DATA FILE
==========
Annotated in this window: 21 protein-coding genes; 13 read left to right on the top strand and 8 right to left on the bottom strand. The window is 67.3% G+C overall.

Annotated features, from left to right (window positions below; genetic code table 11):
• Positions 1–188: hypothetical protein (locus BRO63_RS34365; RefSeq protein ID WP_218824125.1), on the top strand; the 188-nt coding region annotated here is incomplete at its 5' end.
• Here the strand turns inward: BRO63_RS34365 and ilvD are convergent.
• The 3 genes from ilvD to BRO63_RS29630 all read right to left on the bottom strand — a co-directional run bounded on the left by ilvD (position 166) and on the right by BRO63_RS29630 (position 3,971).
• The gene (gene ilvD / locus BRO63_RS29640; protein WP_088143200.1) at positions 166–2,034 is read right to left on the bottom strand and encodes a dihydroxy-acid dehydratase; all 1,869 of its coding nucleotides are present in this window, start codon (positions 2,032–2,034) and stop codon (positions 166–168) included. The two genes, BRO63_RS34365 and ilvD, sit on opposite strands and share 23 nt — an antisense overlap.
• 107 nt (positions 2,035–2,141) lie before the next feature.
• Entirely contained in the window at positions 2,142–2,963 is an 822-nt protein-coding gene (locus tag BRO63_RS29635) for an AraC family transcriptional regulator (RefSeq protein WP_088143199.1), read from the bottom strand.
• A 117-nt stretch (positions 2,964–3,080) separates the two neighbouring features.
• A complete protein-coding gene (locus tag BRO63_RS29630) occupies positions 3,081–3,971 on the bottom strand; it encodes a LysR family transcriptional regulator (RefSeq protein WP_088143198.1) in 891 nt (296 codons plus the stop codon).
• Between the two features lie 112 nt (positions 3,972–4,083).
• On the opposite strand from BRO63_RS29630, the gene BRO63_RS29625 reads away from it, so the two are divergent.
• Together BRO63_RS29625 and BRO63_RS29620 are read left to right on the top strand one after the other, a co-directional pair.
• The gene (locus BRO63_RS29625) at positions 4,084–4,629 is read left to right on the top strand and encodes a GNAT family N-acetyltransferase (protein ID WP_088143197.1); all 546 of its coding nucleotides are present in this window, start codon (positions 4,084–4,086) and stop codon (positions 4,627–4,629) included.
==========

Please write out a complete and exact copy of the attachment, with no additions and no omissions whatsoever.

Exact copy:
Annotated in this window: 21 protein-coding genes; 13 read left to right on the top strand and 8 right to left on the bottom strand. The window is 67.3% G+C overall.

Annotated features, from left to right (window positions below; genetic code table 11):
• Positions 1–188: hypothetical protein (locus BRO63_RS34365; RefSeq protein ID WP_218824125.1), on the top strand; the 188-nt coding region annotated here is incomplete at its 5' end.
• Here the strand turns inward: BRO63_RS34365 and ilvD are convergent.
• The 3 genes from ilvD to BRO63_RS29630 all read right to left on the bottom strand — a co-directional run bounded on the left by ilvD (position 166) and on the right by BRO63_RS29630 (position 3,971).
• The gene (gene ilvD / locus BRO63_RS29640; protein WP_088143200.1) at positions 166–2,034 is read right to left on the bottom strand and encodes a dihydroxy-acid dehydratase; all 1,869 of its coding nucleotides are present in this window, start codon (positions 2,032–2,034) and stop codon (positions 166–168) included. The two genes, BRO63_RS34365 and ilvD, sit on opposite strands and share 23 nt — an antisense overlap.
• 107 nt (positions 2,035–2,141) lie before the next feature.
• Entirely contained in the window at positions 2,142–2,963 is an 822-nt protein-coding gene (locus tag BRO63_RS29635) for an AraC family transcriptional regulator (RefSeq protein WP_088143199.1), read from the bottom strand.
• A 117-nt stretch (positions 2,964–3,080) separates the two neighbouring features.
• A complete protein-coding gene (locus tag BRO63_RS29630) occupies positions 3,081–3,971 on the bottom strand; it encodes a LysR family transcriptional regulator (RefSeq protein WP_088143198.1) in 891 nt (296 codons plus the stop codon).
• Between the two features lie 112 nt (positions 3,972–4,083).
• On the opposite strand from BRO63_RS29630, the gene BRO63_RS29625 reads away from it, so the two are divergent.
• Together BRO63_RS29625 and BRO63_RS29620 are read left to right on the top strand one after the other, a co-directional pair.
• The gene (locus BRO63_RS29625) at positions 4,084–4,629 is read left to right on the top strand and encodes a GNAT family N-acetyltransferase (protein ID WP_088143197.1); all 546 of its coding nucleotides are present in this window, start codon (positions 4,084–4,086) and stop codon (positions 4,627–4,629) included.